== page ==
After digesting the initial shock of the coronavirus and its economic disruption, analysts are starting to assess the longer term impact of the pandemic. Not surprisingly, there has been much speculation about how the world could emerge, often on the basis of changes in behaviour as a result of the pandemic. But such shifts are rare and experience suggests that once the virus is under control, people will return to offices, shops and bars surprisingly quickly.
One of the problems with analysing the coronavirus outbreak is a lack of precedents. There have been many disease outbreaks over the recent past, though nothing as severe since the Spanish Flu a century ago. Our UK macroeconomists recently looked even further back to the Great Plague in the 17th century, which although lacking in meaningful economic data, does have important documentary evidence from the Diary of Samuel Pepys.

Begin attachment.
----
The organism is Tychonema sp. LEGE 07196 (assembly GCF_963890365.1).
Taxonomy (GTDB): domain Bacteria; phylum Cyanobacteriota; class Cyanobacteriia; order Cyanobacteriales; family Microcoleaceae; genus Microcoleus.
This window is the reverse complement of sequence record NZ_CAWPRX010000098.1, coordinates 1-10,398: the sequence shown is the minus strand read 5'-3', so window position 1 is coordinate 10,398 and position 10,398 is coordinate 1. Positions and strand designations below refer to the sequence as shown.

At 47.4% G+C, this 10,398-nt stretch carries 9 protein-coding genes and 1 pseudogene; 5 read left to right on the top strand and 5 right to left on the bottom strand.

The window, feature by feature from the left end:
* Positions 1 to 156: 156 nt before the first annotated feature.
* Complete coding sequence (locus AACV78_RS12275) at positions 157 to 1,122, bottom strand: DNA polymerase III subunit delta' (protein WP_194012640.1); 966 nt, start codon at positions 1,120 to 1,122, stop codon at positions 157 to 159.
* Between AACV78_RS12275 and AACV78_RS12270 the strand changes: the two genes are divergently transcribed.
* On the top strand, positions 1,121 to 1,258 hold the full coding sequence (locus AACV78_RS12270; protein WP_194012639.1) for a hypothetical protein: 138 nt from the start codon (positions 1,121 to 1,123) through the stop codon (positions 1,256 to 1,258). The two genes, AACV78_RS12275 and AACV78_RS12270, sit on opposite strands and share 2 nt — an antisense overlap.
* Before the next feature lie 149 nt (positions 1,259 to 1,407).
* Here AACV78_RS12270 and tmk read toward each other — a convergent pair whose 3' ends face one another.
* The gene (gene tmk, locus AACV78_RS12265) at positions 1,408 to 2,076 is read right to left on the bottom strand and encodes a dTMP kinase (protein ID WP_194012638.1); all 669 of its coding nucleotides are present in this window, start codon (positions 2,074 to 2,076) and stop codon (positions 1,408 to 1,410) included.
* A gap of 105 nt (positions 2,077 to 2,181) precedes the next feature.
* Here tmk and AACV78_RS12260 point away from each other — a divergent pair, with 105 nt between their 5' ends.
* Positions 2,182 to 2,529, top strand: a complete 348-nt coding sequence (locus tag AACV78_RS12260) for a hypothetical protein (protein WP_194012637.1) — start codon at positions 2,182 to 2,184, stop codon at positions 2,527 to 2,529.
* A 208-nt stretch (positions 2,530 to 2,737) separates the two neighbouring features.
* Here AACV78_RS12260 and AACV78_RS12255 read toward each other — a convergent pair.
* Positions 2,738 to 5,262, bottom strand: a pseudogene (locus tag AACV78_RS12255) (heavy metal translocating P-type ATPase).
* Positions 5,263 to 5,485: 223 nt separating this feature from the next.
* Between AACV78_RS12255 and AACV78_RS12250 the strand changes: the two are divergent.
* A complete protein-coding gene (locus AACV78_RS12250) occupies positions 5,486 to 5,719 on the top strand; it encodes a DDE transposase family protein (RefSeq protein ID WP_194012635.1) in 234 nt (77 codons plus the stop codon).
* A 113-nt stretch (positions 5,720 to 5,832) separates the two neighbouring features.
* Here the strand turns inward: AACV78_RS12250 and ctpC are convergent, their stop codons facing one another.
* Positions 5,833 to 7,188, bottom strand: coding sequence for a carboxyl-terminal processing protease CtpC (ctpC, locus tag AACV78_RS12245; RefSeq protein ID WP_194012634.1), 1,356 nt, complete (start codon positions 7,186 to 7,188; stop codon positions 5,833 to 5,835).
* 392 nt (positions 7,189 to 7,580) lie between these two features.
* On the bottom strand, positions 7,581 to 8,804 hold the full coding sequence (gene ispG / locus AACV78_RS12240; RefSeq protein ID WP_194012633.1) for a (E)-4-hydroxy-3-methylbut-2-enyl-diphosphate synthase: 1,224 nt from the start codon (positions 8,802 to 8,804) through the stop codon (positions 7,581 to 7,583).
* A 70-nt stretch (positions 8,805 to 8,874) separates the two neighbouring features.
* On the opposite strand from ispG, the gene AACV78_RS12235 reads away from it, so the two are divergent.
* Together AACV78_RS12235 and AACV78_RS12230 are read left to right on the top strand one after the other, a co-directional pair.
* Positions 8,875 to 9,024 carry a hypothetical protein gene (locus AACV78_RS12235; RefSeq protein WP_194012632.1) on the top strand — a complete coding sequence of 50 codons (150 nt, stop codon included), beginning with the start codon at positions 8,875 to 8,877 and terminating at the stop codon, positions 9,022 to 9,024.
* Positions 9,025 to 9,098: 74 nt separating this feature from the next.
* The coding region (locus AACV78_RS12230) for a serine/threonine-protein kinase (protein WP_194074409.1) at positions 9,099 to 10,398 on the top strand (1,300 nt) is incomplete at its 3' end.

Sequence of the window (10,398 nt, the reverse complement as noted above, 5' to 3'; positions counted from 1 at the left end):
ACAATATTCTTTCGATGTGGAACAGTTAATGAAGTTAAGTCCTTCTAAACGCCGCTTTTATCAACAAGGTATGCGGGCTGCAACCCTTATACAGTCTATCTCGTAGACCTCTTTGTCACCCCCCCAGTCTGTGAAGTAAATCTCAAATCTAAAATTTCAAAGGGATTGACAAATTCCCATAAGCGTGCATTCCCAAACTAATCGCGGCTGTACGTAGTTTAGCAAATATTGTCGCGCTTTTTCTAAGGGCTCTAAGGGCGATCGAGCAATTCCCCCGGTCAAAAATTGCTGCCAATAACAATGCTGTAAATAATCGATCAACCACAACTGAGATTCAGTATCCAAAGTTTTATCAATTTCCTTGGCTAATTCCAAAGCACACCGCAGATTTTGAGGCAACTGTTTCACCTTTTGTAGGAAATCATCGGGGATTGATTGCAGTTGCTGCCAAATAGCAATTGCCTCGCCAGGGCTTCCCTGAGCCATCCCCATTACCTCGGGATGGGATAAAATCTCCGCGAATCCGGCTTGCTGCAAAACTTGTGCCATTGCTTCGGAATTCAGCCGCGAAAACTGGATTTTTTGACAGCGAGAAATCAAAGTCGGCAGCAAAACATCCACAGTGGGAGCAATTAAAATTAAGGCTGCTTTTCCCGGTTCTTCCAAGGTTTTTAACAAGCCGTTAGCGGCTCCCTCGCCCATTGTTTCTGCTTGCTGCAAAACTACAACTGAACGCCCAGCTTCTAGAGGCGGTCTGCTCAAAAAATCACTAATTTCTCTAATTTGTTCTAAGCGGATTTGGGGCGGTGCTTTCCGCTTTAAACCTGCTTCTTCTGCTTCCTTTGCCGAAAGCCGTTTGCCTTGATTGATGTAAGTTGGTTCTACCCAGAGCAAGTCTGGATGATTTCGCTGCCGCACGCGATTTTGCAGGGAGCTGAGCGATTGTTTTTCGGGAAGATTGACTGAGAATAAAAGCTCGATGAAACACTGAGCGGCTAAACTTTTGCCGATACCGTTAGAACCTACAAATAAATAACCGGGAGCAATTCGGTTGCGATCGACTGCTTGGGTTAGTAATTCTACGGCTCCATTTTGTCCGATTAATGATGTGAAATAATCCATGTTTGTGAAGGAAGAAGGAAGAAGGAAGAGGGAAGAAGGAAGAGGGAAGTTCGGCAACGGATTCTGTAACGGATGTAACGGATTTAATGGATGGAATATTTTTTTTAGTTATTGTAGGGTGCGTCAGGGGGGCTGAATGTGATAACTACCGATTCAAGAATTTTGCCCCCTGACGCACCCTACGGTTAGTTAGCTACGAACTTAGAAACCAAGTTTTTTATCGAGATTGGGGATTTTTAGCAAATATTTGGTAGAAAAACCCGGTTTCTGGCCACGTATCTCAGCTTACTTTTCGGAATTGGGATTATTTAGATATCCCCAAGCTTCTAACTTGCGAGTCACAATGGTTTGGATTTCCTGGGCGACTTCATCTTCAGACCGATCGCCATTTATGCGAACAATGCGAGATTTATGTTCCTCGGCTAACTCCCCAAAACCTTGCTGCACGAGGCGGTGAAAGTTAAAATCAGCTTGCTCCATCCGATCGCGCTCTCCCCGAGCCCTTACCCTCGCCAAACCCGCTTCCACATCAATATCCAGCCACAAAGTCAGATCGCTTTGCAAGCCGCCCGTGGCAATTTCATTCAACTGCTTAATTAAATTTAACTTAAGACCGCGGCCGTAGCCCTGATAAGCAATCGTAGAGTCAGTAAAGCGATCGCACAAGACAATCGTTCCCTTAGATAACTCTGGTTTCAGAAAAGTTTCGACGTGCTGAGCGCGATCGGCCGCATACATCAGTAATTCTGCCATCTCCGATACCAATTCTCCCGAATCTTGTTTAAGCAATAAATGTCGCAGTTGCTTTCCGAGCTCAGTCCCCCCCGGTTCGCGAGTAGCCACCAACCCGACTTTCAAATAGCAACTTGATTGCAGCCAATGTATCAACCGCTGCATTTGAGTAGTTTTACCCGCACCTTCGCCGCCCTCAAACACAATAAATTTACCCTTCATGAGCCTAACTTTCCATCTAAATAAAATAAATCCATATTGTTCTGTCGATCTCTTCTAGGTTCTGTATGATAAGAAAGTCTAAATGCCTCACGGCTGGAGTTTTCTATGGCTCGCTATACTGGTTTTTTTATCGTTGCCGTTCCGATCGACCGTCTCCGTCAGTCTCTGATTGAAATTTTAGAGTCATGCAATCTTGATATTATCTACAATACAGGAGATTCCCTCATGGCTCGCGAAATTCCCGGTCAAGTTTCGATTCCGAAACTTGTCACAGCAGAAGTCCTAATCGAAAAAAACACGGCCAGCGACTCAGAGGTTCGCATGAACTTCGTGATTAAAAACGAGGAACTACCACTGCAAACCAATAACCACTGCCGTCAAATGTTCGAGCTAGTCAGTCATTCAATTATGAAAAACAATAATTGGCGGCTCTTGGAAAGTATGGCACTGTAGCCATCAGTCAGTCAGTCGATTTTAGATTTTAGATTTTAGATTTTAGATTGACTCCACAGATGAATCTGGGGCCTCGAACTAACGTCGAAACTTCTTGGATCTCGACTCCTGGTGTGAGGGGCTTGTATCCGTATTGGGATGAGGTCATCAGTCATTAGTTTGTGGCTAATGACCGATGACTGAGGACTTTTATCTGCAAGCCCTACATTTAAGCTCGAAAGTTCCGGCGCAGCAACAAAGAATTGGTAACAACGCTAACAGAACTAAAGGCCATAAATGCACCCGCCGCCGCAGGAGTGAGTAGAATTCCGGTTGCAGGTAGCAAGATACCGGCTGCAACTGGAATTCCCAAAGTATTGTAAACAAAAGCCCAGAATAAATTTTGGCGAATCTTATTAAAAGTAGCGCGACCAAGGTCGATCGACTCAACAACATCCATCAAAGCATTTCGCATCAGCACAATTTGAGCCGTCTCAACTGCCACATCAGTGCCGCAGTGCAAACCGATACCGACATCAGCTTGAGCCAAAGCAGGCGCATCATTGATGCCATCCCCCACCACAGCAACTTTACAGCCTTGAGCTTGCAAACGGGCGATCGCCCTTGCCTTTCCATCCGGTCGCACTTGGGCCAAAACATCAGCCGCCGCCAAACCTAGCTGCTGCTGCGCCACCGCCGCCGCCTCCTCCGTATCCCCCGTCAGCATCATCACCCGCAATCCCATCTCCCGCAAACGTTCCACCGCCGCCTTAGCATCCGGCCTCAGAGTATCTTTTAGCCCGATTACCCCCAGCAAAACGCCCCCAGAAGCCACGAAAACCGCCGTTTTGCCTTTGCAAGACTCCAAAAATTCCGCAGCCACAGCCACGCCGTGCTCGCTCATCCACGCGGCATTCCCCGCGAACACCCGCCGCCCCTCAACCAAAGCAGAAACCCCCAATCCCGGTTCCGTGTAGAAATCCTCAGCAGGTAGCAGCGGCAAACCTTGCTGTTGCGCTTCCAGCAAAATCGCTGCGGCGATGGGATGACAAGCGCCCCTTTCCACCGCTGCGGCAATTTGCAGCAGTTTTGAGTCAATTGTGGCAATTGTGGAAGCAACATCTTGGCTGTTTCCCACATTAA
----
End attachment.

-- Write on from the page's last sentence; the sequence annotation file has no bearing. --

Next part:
The 1665 plague outbreak was proportionately far more deadly than its 2020 counterpart, but the enforced changes were similar. Pepys was clearly affected – moving from the City to the suburbs at Greenwich; staying away from his office; noting the falloff in shoppers at the Royal Exchange; and even avoiding the pub (albeit reluctantly and not altogether). But it is also striking how quickly his behaviour reverted once conditions eased.
Of course, this does not mean that if the disease remains under control that the UK economy will return to normal. But this will not be because the COVID has shifted people’s behaviours, but because there will be permanent economic damage, as the downturn brings more bankruptcies and unemployment.
We take a similar approach in assessing the post-COVID landscape for real estate. Clearly the pandemic has disrupted most peoples’ lives and this could potentially alter how and where we will live, work, shop and socialise in future. But, while lasting change is possible, we shouldn’t assume that the behaviours enforced by lockdown will continue. Instead, we need to examine how these could interact with other economic forces.
A good example of this is remote working, which as some argue could eventually make existing offices redundant. But, similar to the Great Plague, it still seems likely that most of us will revert to our offices most of the time once it is safe. So is it realistic to assume that even over time, the experience of COVID-19 will force a lasting change in our working practises?